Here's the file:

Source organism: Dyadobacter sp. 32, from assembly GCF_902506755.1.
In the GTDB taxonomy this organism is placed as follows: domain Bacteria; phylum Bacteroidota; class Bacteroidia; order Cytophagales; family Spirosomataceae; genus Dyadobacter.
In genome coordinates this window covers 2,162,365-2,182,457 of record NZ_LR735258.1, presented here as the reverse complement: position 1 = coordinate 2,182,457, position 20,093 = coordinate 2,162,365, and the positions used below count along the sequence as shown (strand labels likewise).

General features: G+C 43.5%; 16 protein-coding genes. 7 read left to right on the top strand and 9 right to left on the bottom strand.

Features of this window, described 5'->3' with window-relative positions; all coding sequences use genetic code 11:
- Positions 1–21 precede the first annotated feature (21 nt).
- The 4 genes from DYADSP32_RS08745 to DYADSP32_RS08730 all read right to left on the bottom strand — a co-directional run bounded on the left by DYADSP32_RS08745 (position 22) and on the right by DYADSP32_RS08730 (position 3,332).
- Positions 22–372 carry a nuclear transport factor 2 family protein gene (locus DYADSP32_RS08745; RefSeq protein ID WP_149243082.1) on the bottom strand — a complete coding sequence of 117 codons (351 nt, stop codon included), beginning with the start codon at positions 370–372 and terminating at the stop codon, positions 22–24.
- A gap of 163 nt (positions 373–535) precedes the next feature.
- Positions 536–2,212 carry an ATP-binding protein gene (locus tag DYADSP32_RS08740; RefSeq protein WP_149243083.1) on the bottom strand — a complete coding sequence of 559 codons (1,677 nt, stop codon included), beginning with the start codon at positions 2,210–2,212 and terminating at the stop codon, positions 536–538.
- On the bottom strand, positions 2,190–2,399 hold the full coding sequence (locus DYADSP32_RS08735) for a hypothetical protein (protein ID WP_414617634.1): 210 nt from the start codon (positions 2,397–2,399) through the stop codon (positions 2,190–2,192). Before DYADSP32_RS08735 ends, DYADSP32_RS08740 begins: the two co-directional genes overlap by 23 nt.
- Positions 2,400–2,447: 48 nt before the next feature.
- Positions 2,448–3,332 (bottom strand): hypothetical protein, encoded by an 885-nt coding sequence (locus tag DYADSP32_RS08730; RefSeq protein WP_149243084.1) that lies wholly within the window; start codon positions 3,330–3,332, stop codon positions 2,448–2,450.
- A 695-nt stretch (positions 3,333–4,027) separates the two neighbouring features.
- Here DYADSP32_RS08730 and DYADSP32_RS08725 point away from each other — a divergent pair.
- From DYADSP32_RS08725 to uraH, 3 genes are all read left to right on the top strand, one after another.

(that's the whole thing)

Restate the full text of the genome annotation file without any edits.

Source organism: Dyadobacter sp. 32, from assembly GCF_902506755.1.
In the GTDB taxonomy this organism is placed as follows: domain Bacteria; phylum Bacteroidota; class Bacteroidia; order Cytophagales; family Spirosomataceae; genus Dyadobacter.
In genome coordinates this window covers 2,162,365-2,182,457 of record NZ_LR735258.1, presented here as the reverse complement: position 1 = coordinate 2,182,457, position 20,093 = coordinate 2,162,365, and the positions used below count along the sequence as shown (strand labels likewise).

General features: G+C 43.5%; 16 protein-coding genes. 7 read left to right on the top strand and 9 right to left on the bottom strand.

Features of this window, described 5'->3' with window-relative positions; all coding sequences use genetic code 11:
- Positions 1–21 precede the first annotated feature (21 nt).
- The 4 genes from DYADSP32_RS08745 to DYADSP32_RS08730 all read right to left on the bottom strand — a co-directional run bounded on the left by DYADSP32_RS08745 (position 22) and on the right by DYADSP32_RS08730 (position 3,332).
- Positions 22–372 carry a nuclear transport factor 2 family protein gene (locus DYADSP32_RS08745; RefSeq protein ID WP_149243082.1) on the bottom strand — a complete coding sequence of 117 codons (351 nt, stop codon included), beginning with the start codon at positions 370–372 and terminating at the stop codon, positions 22–24.
- A gap of 163 nt (positions 373–535) precedes the next feature.
- Positions 536–2,212 carry an ATP-binding protein gene (locus tag DYADSP32_RS08740; RefSeq protein WP_149243083.1) on the bottom strand — a complete coding sequence of 559 codons (1,677 nt, stop codon included), beginning with the start codon at positions 2,210–2,212 and terminating at the stop codon, positions 536–538.
- On the bottom strand, positions 2,190–2,399 hold the full coding sequence (locus DYADSP32_RS08735) for a hypothetical protein (protein ID WP_414617634.1): 210 nt from the start codon (positions 2,397–2,399) through the stop codon (positions 2,190–2,192). Before DYADSP32_RS08735 ends, DYADSP32_RS08740 begins: the two co-directional genes overlap by 23 nt.
- Positions 2,400–2,447: 48 nt before the next feature.
- Positions 2,448–3,332 (bottom strand): hypothetical protein, encoded by an 885-nt coding sequence (locus tag DYADSP32_RS08730; RefSeq protein WP_149243084.1) that lies wholly within the window; start codon positions 3,330–3,332, stop codon positions 2,448–2,450.
- A 695-nt stretch (positions 3,333–4,027) separates the two neighbouring features.
- Here DYADSP32_RS08730 and DYADSP32_RS08725 point away from each other — a divergent pair.
- From DYADSP32_RS08725 to uraH, 3 genes are all read left to right on the top strand, one after another.